The global demand for critical and future-facing minerals is set to usher Australia into a new resources boom. There are currently hundreds of millions of dollars’ worth of key minerals such as nickel, lithium, cobalt and manganese scattered across Australia. These resources will help transition the global economy away from fossil fuels and help foster the transition across to renewable energy technologies.
This will be among the key challenges being addressed by industry leaders and innovators at the International Mining and Resources Conference (IMARC) in Sydney next week when they gather to collaborate on trends in mining, investment and innovation towards a sustainable future.
Australia is currently the world’s largest supplier of nickel, rutile, tantalum and zircon. Whilst also being within the top five global supplies of cobalt, lithium, copper, antimony, niobium and vanadium.
Associate Professor Mohan Yellishetty from Monash University believes Australia is only producing a fraction of what is possible.
“The problem has been that there is lack of interest, a lack of public policy and a lack of appetite within the big miners tap that potential. However, that is certainly changing. Over the past year there has been a greater focus on the value of future-facing minerals.”
Notably, the location of many of these minerals are already extracted from established or finished mine sites, meaning new mines will not need to be built. Assoc Prof Yellishetty research has shown that tailings sites are full of critical minerals ready to be processed.
Assoc Prof Yellishetty says “We now have the technology to filter mine site tailings, clean the environment, and extract valuable critical minerals. There are around 80,000 abandoned mines sites across Australia. Many of them which are holding toxic time bombs that could pollute waterways and communities.”
Allison Britt from Geoscience Australia, the country’s pre-eminent public sector geoscience organisation backs Assoc Prof Yellishetty’s claims. Ms. Britt says “We can also look at different levers to support production of critical mineral by-products by companies at their mines, or by reprocessing tailings to recover critical minerals that were of no interest when the mine was created. All these examples have the potential to provide critical minerals with reduced environmental impact.”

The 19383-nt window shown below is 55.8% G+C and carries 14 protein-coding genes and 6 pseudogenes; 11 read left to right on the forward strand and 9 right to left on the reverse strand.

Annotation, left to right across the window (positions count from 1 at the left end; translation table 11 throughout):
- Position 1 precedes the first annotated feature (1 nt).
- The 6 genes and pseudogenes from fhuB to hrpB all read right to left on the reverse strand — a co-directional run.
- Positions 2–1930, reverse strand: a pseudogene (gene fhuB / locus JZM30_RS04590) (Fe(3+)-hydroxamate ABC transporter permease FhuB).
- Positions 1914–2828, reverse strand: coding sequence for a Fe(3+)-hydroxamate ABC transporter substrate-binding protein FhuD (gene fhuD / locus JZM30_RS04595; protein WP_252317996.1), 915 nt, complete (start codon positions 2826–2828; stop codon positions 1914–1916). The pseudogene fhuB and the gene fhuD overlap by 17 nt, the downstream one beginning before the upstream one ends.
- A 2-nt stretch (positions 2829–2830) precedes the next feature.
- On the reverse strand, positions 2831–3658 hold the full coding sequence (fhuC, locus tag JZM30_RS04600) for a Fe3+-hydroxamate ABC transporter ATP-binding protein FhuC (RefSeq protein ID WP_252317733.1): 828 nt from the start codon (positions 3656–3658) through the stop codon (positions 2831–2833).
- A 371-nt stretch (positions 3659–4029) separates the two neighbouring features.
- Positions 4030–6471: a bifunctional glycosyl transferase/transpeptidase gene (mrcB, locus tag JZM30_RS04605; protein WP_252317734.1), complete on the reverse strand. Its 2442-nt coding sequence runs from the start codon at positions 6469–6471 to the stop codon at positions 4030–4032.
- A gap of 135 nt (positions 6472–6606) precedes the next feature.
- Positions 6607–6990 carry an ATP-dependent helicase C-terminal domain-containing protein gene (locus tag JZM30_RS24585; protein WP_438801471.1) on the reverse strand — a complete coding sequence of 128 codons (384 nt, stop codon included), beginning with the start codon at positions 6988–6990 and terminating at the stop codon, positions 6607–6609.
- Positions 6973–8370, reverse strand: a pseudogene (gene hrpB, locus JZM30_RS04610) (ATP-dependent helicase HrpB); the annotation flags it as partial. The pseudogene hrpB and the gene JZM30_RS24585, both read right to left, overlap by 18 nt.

These same processes could also revolutionise the repurposing of old industrial sites, such as the heavily polluted site at Melbourne’s Westgate Tunnel project.
Warm Springs Consulting’s, Amber Bieg is calling for greater investment in future-facing mineral development. Her research shows that global production for key minerals such as lithium will soon not meet demand.
“Over the past decade we have seen an exponential increase in the demand for future-facing minerals and global supply is matching demand.”
The future of resource extraction in Australia can help lead to greener future whilst also helping clean thousands of old mine sites across Australia.
The International Mining and Resources Conference (IMARC) is where global mining leaders connect with technology, finance, and the future. As Australia’s largest mining event, it brings together over 7,500 decision makers, mining leaders, policy makers, investors, commodity buyers, technical experts, innovators, and educators from more than 100 countries for three days of learning, deal-making and unparalleled networking. IMARC is developed in collaboration with its founding partners the Victorian State Government of Australia, Austmine, the Australasian Institute of Mining and Metallurgy (AusIMM) and Mines and Money.